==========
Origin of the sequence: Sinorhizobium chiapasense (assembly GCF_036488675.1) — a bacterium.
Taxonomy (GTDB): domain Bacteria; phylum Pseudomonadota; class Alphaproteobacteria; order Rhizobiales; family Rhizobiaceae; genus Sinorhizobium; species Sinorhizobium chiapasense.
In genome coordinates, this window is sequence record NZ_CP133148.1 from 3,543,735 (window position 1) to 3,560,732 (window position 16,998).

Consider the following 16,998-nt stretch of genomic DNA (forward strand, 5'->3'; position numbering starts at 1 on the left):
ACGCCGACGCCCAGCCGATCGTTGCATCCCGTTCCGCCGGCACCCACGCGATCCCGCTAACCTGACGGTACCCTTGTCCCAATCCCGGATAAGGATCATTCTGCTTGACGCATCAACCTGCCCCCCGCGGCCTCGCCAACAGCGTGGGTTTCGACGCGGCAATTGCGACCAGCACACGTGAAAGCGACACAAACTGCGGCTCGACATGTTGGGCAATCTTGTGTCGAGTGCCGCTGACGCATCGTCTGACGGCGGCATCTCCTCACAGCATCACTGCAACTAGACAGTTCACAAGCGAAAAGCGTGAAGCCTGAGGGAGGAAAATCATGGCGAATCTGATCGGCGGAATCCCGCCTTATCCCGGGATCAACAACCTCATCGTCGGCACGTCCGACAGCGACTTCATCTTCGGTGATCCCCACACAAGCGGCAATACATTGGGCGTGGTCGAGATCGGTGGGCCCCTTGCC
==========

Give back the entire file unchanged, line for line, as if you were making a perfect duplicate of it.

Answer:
Origin of the sequence: Sinorhizobium chiapasense (assembly GCF_036488675.1) — a bacterium.
Taxonomy (GTDB): domain Bacteria; phylum Pseudomonadota; class Alphaproteobacteria; order Rhizobiales; family Rhizobiaceae; genus Sinorhizobium; species Sinorhizobium chiapasense.
In genome coordinates, this window is sequence record NZ_CP133148.1 from 3,543,735 (window position 1) to 3,560,732 (window position 16,998).

Consider the following 16,998-nt stretch of genomic DNA (forward strand, 5'->3'; position numbering starts at 1 on the left):
ACGCCGACGCCCAGCCGATCGTTGCATCCCGTTCCGCCGGCACCCACGCGATCCCGCTAACCTGACGGTACCCTTGTCCCAATCCCGGATAAGGATCATTCTGCTTGACGCATCAACCTGCCCCCCGCGGCCTCGCCAACAGCGTGGGTTTCGACGCGGCAATTGCGACCAGCACACGTGAAAGCGACACAAACTGCGGCTCGACATGTTGGGCAATCTTGTGTCGAGTGCCGCTGACGCATCGTCTGACGGCGGCATCTCCTCACAGCATCACTGCAACTAGACAGTTCACAAGCGAAAAGCGTGAAGCCTGAGGGAGGAAAATCATGGCGAATCTGATCGGCGGAATCCCGCCTTATCCCGGGATCAACAACCTCATCGTCGGCACGTCCGACAGCGACTTCATCTTCGGTGATCCCCACACAAGCGGCAATACATTGGGCGTGGTCGAGATCGGTGGGCCCCTTGCC